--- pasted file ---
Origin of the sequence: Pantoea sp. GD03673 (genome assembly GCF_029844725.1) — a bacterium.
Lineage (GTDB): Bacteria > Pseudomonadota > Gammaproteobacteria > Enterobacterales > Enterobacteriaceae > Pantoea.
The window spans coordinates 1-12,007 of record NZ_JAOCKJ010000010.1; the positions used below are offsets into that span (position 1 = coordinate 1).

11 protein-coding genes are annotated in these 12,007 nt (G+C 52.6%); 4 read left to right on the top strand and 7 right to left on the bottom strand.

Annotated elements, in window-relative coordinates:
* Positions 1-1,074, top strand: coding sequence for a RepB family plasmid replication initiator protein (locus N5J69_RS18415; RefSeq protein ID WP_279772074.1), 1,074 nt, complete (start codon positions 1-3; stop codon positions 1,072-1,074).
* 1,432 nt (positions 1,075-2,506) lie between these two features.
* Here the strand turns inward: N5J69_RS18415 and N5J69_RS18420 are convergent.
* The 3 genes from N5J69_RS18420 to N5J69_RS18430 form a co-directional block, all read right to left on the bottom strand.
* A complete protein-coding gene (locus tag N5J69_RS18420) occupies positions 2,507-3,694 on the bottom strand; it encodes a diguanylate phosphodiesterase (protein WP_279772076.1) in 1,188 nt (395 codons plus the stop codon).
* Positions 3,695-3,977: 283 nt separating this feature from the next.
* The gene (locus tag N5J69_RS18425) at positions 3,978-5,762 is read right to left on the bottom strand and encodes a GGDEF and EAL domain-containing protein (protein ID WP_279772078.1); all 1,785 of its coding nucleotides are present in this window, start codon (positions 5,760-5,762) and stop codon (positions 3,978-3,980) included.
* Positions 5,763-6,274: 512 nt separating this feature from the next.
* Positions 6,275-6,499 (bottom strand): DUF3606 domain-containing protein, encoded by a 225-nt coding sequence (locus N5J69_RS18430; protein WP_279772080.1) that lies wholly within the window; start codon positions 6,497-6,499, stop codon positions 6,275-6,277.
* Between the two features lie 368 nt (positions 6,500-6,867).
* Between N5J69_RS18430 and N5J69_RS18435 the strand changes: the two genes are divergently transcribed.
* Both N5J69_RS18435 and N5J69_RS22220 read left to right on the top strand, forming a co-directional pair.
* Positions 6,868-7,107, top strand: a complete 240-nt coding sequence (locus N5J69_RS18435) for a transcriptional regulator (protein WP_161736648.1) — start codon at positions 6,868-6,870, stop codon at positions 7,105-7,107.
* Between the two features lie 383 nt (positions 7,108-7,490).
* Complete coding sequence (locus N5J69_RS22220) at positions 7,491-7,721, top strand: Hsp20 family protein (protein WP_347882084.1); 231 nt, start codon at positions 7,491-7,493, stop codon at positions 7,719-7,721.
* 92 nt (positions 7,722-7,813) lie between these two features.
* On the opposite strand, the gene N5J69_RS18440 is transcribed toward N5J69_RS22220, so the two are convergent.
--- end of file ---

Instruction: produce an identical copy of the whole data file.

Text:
Origin of the sequence: Pantoea sp. GD03673 (genome assembly GCF_029844725.1) — a bacterium.
Lineage (GTDB): Bacteria > Pseudomonadota > Gammaproteobacteria > Enterobacterales > Enterobacteriaceae > Pantoea.
The window spans coordinates 1-12,007 of record NZ_JAOCKJ010000010.1; the positions used below are offsets into that span (position 1 = coordinate 1).

11 protein-coding genes are annotated in these 12,007 nt (G+C 52.6%); 4 read left to right on the top strand and 7 right to left on the bottom strand.

Annotated elements, in window-relative coordinates:
* Positions 1-1,074, top strand: coding sequence for a RepB family plasmid replication initiator protein (locus N5J69_RS18415; RefSeq protein ID WP_279772074.1), 1,074 nt, complete (start codon positions 1-3; stop codon positions 1,072-1,074).
* 1,432 nt (positions 1,075-2,506) lie between these two features.
* Here the strand turns inward: N5J69_RS18415 and N5J69_RS18420 are convergent.
* The 3 genes from N5J69_RS18420 to N5J69_RS18430 form a co-directional block, all read right to left on the bottom strand.
* A complete protein-coding gene (locus tag N5J69_RS18420) occupies positions 2,507-3,694 on the bottom strand; it encodes a diguanylate phosphodiesterase (protein WP_279772076.1) in 1,188 nt (395 codons plus the stop codon).
* Positions 3,695-3,977: 283 nt separating this feature from the next.
* The gene (locus tag N5J69_RS18425) at positions 3,978-5,762 is read right to left on the bottom strand and encodes a GGDEF and EAL domain-containing protein (protein ID WP_279772078.1); all 1,785 of its coding nucleotides are present in this window, start codon (positions 5,760-5,762) and stop codon (positions 3,978-3,980) included.
* Positions 5,763-6,274: 512 nt separating this feature from the next.
* Positions 6,275-6,499 (bottom strand): DUF3606 domain-containing protein, encoded by a 225-nt coding sequence (locus N5J69_RS18430; protein WP_279772080.1) that lies wholly within the window; start codon positions 6,497-6,499, stop codon positions 6,275-6,277.
* Between the two features lie 368 nt (positions 6,500-6,867).
* Between N5J69_RS18430 and N5J69_RS18435 the strand changes: the two genes are divergently transcribed.
* Both N5J69_RS18435 and N5J69_RS22220 read left to right on the top strand, forming a co-directional pair.
* Positions 6,868-7,107, top strand: a complete 240-nt coding sequence (locus N5J69_RS18435) for a transcriptional regulator (protein WP_161736648.1) — start codon at positions 6,868-6,870, stop codon at positions 7,105-7,107.
* Between the two features lie 383 nt (positions 7,108-7,490).
* Complete coding sequence (locus N5J69_RS22220) at positions 7,491-7,721, top strand: Hsp20 family protein (protein WP_347882084.1); 231 nt, start codon at positions 7,491-7,493, stop codon at positions 7,719-7,721.
* 92 nt (positions 7,722-7,813) lie between these two features.
* On the opposite strand, the gene N5J69_RS18440 is transcribed toward N5J69_RS22220, so the two are convergent.